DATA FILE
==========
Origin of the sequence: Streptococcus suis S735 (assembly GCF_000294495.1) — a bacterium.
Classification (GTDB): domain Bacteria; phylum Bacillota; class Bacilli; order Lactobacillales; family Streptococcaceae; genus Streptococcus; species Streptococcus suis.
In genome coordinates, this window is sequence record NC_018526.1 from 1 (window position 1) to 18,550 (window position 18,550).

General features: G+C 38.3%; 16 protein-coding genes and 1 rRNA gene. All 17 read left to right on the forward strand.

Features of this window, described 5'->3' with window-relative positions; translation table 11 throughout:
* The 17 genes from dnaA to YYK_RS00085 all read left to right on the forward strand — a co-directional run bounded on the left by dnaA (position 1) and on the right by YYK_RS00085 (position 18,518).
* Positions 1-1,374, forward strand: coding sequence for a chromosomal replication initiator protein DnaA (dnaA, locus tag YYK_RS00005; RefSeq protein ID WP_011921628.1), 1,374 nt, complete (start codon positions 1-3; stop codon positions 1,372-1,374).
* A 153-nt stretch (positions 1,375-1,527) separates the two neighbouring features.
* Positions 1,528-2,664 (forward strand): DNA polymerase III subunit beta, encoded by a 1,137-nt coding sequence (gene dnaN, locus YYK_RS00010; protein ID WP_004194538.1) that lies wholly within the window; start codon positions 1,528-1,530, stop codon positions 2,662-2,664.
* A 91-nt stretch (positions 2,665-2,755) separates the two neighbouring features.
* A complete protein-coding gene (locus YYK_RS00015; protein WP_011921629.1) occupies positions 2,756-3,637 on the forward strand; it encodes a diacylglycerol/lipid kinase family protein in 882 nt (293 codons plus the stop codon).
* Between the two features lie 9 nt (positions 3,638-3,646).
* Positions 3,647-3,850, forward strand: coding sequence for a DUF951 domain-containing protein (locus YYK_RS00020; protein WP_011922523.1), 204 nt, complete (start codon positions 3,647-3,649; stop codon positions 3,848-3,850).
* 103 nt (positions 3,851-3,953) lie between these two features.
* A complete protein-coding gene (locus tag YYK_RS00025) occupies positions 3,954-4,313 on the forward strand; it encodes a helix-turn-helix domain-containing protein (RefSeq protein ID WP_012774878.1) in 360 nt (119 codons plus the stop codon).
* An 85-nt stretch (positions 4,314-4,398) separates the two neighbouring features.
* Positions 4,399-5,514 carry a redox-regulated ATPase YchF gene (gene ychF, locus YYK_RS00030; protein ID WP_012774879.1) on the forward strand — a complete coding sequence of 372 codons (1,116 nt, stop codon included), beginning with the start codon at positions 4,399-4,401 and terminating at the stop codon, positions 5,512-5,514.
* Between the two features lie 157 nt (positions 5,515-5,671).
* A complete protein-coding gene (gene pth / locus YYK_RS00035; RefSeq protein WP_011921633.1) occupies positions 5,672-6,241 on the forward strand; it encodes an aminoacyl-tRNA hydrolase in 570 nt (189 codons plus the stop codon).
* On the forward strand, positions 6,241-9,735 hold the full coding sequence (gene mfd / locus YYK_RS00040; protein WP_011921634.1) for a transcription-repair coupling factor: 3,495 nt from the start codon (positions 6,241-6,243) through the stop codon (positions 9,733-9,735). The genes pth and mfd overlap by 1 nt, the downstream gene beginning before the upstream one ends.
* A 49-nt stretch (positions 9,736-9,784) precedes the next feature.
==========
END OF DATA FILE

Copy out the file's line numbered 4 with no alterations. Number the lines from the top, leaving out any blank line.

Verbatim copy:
General features: G+C 38.3%; 16 protein-coding genes and 1 rRNA gene. All 17 read left to right on the forward strand.